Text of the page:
Supporting a Spouse With Dissociative Identity Disorder through Treatment and Beyond

Dissociative identity disorder is a serious condition triggered by trauma that causes the formation of several distinct personalities in one individual. If you have a spouse with this condition, the best way to support them is with professional treatment in a residential facility. Facing the trauma and learning to live with this condition and manage and control the identities requires intensive therapy. Loved ones can help by learning how to support the patient during and after treatment.

Dissociative identity disorder is a severe mental illness that causes major disruptions in a person’s life. If your spouse has more than one distinct personality and struggles to function normally because of them, they may be diagnosed with this condition.

What your partner needs from you is support. Ensure they get diagnosed and the necessary, intensive treatment. Therapy in a residential setting is the best way to face the trauma that underlies multiple personalities and to reconsolidate all those identities back into the one person you care about. Learn how to support your spouse through treatment and aftercare.

What Is Dissociative Identity Disorder?


Dissociative identity disorder, or DID, belongs to a class of mental illnesses known as dissociative disorders. These are very serious, highly disruptive conditions that cause a person to become detached from reality in some way. They impact memory, behaviors, perception of oneself and the rest of the world, identity, and emotions.

Someone with DID develops and lives with one or more alternative personalities—these are often referred to as alters—and identities in addition to the original, or core, personality. These individual identities may or may not be aware of the others, but when one is in control it can be very different from the others or from the person’s true personality. DID is more often diagnosed in women, but it is still very rare.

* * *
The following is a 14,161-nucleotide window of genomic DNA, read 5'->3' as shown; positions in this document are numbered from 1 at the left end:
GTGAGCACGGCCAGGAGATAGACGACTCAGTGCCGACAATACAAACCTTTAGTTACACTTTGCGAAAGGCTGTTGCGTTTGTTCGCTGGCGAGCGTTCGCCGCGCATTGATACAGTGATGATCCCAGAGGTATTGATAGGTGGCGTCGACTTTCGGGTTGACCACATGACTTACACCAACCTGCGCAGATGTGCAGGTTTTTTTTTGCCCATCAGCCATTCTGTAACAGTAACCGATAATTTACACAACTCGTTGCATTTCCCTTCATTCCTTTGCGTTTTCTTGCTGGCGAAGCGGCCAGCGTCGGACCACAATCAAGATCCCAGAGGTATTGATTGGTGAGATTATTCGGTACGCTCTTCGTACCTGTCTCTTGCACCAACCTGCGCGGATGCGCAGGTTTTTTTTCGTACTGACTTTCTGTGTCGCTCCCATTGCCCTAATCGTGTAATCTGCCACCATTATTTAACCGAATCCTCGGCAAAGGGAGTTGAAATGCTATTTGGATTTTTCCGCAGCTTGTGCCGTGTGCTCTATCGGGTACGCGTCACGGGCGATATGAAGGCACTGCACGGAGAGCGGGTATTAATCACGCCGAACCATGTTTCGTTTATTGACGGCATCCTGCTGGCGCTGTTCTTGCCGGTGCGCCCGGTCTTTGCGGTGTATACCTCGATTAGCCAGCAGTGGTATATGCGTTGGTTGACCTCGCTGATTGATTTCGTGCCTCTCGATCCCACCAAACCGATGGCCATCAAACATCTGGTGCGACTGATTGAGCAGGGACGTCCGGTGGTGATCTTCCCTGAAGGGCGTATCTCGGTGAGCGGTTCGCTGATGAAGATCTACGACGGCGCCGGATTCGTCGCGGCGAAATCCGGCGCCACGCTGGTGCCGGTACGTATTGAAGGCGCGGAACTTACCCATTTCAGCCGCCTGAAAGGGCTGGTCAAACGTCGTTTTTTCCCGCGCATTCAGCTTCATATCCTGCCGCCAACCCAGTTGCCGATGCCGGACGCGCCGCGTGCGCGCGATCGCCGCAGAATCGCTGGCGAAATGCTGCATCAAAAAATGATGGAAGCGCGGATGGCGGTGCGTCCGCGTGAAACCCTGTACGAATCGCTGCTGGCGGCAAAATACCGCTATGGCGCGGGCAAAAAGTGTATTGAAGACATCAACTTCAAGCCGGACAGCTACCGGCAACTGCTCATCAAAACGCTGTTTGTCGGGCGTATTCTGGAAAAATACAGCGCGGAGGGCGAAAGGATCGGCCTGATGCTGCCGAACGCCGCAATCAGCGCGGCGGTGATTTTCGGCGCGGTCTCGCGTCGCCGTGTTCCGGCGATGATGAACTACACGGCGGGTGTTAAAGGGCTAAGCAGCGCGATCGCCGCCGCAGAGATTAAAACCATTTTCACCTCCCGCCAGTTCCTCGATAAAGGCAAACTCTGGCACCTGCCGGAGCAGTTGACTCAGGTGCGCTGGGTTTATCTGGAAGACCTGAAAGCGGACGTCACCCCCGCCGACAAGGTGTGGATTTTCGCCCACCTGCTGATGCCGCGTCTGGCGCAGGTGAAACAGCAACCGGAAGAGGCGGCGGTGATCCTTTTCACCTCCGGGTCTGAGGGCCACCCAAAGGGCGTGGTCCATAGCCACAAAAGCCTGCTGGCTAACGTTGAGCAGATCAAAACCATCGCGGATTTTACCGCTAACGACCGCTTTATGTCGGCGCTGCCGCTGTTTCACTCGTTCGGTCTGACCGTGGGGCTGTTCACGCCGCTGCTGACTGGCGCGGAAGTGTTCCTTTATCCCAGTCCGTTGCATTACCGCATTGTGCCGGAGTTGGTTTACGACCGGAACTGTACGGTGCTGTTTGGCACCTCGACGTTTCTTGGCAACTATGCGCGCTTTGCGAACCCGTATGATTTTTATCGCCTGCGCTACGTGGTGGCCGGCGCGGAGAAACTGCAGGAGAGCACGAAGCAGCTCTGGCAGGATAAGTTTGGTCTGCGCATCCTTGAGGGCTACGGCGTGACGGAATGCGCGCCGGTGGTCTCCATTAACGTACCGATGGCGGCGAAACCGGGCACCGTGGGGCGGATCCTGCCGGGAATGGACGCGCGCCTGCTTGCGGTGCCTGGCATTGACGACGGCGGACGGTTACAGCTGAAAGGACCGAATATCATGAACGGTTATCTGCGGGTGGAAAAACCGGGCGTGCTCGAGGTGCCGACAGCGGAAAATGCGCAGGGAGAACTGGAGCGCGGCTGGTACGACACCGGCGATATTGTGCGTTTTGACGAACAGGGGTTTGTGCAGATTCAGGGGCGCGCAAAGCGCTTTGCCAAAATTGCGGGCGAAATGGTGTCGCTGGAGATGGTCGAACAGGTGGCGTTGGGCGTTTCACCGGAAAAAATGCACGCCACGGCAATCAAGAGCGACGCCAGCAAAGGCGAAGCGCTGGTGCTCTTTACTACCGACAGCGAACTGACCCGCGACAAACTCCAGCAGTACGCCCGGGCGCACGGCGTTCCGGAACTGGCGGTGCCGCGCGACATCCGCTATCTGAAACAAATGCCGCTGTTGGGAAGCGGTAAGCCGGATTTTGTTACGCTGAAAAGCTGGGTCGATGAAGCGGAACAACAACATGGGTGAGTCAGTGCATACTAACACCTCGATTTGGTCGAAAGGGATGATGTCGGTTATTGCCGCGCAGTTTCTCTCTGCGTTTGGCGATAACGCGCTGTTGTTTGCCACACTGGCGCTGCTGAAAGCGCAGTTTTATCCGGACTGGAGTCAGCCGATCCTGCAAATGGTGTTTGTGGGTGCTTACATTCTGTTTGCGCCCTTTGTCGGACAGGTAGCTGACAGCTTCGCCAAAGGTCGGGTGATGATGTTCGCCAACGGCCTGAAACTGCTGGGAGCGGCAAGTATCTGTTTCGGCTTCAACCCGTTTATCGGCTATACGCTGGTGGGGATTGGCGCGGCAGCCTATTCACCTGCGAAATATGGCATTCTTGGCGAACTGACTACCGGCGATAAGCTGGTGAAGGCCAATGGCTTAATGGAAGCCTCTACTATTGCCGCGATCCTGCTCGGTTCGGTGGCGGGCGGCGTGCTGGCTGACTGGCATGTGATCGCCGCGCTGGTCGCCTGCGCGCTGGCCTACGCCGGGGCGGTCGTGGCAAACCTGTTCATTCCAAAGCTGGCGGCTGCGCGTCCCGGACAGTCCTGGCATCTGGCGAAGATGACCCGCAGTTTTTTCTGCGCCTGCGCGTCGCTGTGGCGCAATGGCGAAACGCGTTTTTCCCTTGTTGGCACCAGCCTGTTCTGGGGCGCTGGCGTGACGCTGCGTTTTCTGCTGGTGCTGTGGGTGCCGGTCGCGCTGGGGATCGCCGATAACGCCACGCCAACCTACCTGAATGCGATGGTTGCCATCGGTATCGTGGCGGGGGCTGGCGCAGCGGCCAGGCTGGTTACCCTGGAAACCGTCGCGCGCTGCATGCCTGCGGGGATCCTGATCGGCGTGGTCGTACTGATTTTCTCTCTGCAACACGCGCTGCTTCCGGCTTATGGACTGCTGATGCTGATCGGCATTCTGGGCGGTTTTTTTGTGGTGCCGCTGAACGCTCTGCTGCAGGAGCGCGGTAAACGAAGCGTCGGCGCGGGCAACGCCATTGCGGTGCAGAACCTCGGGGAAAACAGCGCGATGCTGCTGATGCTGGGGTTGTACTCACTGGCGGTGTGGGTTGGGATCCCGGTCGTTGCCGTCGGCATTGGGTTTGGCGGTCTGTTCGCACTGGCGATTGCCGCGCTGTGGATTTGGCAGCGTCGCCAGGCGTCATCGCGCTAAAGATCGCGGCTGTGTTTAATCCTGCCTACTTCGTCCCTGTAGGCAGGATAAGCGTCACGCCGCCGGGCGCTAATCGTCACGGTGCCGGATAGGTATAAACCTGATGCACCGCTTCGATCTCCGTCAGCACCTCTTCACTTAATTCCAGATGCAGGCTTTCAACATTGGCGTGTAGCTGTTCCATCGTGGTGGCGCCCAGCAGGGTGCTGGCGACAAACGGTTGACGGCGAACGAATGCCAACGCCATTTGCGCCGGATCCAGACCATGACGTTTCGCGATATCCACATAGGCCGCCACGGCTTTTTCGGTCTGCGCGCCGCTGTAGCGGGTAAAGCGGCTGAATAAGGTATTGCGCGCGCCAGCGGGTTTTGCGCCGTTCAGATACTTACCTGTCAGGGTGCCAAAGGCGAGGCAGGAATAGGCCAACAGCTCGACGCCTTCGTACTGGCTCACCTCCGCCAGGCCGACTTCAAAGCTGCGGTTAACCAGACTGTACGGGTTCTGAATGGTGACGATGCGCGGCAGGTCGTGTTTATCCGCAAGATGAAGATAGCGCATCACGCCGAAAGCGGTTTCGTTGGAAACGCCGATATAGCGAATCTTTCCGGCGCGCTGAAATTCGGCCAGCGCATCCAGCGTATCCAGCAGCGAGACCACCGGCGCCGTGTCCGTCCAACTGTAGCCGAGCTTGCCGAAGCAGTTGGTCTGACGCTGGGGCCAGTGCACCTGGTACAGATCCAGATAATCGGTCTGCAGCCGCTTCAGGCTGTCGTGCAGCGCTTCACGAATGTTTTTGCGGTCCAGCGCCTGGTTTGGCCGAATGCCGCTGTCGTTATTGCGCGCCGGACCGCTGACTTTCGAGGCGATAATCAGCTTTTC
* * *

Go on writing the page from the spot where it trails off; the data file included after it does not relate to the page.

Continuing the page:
The diagnostic symptoms of DID include:

  • Having two or more separate and distinct personalities and identities that cause changes in thoughts and behaviors and are obvious to other people
  • Memory gap caused by switching between alters
  • Significant distress or impairment that is caused by having these different identities

DID and other dissociative conditions are almost always caused by trauma. With DID, a common cause is abuse. If your spouse is struggling with DID, they may be using it to cope with the experience of past trauma and as a defense mechanism against difficult memories. But not consciously. By facing traumatic memories and experiences, your spouse can overcome this damaging condition.

How DID Is Treated


As the partner of someone who dissociates and lives as more than one person, life can often feel out of control. You may try to help your husband or wife come back to their own personality or take steps you think will resolve this situation. But the first and most important thing you need to know about DID is that there is nothing you can do personally or at home to heal your spouse.

Once you understand how powerless you are over the condition, instead of giving into despair, realize that you must get your spouse into professional treatment. This is what you can do, along with continuing to support them going through the process. Because DID causes so much functional impairment and intense symptoms, it’s usually necessary for patients to stay in residential facilities for treatment.

The main type of treatment is psychotherapy focused on trauma. This can include trauma-focused cognitive behavioral therapy, dialectical behavior therapy (DBT), eye movement desensitization and reprocessing therapy (EMDR), and others.

Because trauma is the cause of the condition, it is essential to uncover these terrible experiences and face and process the memories in a safe and healing way. The best way to do this is in residential care. It may be hard to let your spouse go for a few months, but it is important for recovery from DID.

Be Available for Your Spouse During Treatment


During residential treatment for DID, your spouse will be facing challenging, difficult memories. Therapy for this condition is the best care, but it isn’t easy. Your spouse will be asked to recall painful traumatic experiences, to talk about them, and to feel all the emotions they trigger.